A Nice Little Place on the North Side -- Wrigley Field at One Hundred by George F. Will, Crown Archetype '14, $25, 223 pages, ASIN #0385349319. Index, bibliography, b&w images sprinkled through text.
You don't have to be a fan of the hapless Chicago Cubs and their home at Wrigley Field, to raise a toast to its centennial, which happens this week. Author George Will, who is as learned about America's Pastime as he is about public affairs, has used the occasion to revisit the old head-scratcher of why the Cubbies haven't managed to scratch out a World Series championship in all that time.
Part of the club's mystery is that its woeful win/loss record doesn't seem to affect its attendance, a circumstance that some owe to the philosophy of early Cubs' owner, Philip K. Wrigley, who explained in 1932 that other reasons than good baseball exist for going to a ballpark: "The fun....the sunshine, the relaxation. Our idea is to get the public to go see a ball game, win or lose."
Wrigley wasn't exactly alone in feeling that way. The lyrics of "Take Me Out To The Ballgame," the national anthem of baseball, are instructive: "Take Me Out To The Ballgame, Take Me Out With The Crowd, Buy Me Some Peanuts and Cracker Jack, I Don't Care if I Never Get Back. Let Me Root, Root, Root for the Home Team......(you'll note there's not one word about winning up through now, but here comes the afterthought)....If They Don't Win It's a Shame. For It's One, Two, Three Strikes You're Out at the Old Ball Game."
George Will is nothing if not studies and statistics, so he has immersed himself in data about whether attendance at Cubs' games decreases if the team is having a losing streak or year, and he finds it doesn't. But his most useful stat is that attendance at big league games in general varies inversely with the price of beer they serve. He concludes by quoting two statisticians of the game, that "Cub fans will tolerate bad baseball and high ticket prices but draw the line at bad baseball and expensive beer."
Author George Will has written 13 books, is a winner of the Pulitzer Prize for Commentary, and writes a syndicated column which appears in more than 500 newspapers and online news sources.
American Crucifixion -- The Murder of Joseph Smith and the Fate of the Mormon CHurch by Alex Beam, PublicAffairs '14, $26.99, 334 pages, ASIN #1610393139. Index, bibliography, notes, glossary, chronology, b&w images sprinkled through text.
"Joseph Smith thought he was giving America two great gifts," writes author Alex Beam in his Introduction. "First, he created a new Bible, the Book of Mormon, which recounted Jesus's appearance on the North American continent. The Old Testament, the New Testament, and the New World merged into one seamless, divine narrative handed down by Joseph.
"Second, he brought news of the Second Coming and a restoration of God's rule on earth. Joseph preached that a theocratic Kingdom of God would appear on American soil, possibly within his own lifetime. He had already chosen the men to administer the new, universal government."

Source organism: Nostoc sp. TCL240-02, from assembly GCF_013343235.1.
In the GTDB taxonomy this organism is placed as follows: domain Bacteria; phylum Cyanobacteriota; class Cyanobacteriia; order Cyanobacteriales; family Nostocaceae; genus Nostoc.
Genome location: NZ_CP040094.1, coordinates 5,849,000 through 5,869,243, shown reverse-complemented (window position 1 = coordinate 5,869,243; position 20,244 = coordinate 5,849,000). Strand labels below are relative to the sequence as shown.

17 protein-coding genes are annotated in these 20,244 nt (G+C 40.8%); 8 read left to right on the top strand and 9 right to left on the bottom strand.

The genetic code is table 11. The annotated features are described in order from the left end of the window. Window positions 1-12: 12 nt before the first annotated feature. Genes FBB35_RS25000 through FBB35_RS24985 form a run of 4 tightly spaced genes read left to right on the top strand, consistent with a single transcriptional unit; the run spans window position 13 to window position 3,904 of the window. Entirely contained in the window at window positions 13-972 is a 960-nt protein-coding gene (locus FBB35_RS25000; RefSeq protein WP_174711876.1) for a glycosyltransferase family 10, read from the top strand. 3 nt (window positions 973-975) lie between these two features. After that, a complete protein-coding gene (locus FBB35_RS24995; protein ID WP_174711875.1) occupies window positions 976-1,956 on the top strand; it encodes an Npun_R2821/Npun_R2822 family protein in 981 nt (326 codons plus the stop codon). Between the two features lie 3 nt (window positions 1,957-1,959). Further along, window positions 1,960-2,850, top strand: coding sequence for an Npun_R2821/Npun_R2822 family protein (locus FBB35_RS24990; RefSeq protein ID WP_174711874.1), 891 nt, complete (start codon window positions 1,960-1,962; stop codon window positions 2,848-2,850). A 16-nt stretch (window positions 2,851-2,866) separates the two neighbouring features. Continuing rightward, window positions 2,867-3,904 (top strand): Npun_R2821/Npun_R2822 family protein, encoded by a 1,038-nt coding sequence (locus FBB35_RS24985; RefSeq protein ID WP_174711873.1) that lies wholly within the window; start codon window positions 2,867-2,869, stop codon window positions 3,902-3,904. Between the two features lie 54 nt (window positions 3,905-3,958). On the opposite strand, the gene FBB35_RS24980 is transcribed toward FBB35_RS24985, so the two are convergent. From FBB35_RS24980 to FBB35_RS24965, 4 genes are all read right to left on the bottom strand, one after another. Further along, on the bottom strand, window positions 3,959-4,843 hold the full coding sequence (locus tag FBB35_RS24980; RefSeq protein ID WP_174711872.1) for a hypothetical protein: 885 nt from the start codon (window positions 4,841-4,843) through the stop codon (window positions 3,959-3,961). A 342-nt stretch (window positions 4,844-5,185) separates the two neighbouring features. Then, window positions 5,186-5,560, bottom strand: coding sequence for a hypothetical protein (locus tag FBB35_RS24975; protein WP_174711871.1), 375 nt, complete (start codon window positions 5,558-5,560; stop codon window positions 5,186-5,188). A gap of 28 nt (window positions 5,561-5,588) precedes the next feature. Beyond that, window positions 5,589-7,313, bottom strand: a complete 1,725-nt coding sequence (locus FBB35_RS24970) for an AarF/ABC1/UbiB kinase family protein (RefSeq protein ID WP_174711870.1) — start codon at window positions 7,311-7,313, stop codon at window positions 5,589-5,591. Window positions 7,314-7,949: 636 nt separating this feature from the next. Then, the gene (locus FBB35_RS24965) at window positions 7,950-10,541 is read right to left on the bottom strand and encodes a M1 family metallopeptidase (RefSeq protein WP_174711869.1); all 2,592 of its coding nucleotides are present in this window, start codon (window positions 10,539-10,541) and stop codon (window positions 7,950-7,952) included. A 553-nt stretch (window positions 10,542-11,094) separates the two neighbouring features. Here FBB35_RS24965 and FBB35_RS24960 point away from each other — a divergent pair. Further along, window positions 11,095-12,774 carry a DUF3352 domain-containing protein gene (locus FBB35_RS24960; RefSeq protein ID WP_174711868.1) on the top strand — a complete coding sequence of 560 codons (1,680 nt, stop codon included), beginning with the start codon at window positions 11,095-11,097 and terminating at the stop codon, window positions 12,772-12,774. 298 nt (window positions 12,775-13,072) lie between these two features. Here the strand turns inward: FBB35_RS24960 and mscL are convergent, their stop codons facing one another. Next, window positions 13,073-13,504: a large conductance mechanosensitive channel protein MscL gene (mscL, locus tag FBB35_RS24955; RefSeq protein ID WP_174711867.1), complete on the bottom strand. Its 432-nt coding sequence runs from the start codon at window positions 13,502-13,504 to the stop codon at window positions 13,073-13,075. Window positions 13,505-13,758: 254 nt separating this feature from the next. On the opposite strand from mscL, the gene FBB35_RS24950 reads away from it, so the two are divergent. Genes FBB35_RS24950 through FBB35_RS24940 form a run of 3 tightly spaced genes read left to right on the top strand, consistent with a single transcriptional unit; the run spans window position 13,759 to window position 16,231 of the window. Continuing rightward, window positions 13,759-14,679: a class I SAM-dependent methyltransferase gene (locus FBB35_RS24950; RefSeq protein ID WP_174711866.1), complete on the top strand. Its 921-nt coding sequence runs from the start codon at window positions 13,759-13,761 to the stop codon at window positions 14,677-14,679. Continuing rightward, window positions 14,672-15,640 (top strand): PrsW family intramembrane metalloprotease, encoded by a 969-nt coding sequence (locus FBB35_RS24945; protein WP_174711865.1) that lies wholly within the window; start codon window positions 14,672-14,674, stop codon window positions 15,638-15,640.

But fast-forward many years. "On June 27, 2844," the book's jacket copy reads, "a mob stormed the jail in the dusty frontier town of Carthage, IL. Clamorous and angry, they were hunting down a man they saw as a grave threat to their otherwise quiet lives: the founding prophet of Mormonism, Joseph Smith. They wanted blood." In between is "a gripping story of scandal and violence, with deep roots in our national identity."
Alex Beam, a columnist for the Boston Globe andInternational Herald Tribune, has written two nonfiction works. He lives with his family in Newton, MA.
Five Came Back -- A Story of Hollywood and the Second World War by Mark Harris, Penguin Press '14, $29.95, 511 pages, ASIN #1594204306. Index, bibliography, notes, two groupings of b&w glossy images.
From the dust jacket:
"In Pictures at a Revolution, Mark Harris turned the story of the five movies nominated for Best Picture in 1967 into a landmark work of cultural history, about the transformation of an art form and the larger social shift it signified. In Five Came Back, he gives us something even more remarkable: the untold story of how Hollywood changed World War II, and how World War II changed Hollywood, through the director's lens.....
"When war came, the propaganda effort to win the hearts and minds of American soldiers and civilians was absolutely vital. Nothing else had the power of film to educate and inspire. But the government was not remotely equipped to harness it -- so FDR and the military had little choice but to turn to Hollywood for help.....
"The effort was dominated by five directing legends: John Ford, William Wyler, John Huston, Frank Capra, and George Stevens. They were complicated, competitive men, gifted and flawed in equal measure, and they didn't always get along, with each other or with their military supervisors. But between them they were on the scene of almost every major moment of America's war and in every branch of service...."
Author Mark Harris wrote Pictures at a Revolution: Five Movies and the Birth of the New Hollywood, which was named one of the 10 best nonfiction books of the decade by Salon. A graduate of Yale University, Harris lives in New York City with his husband Tony Kushner."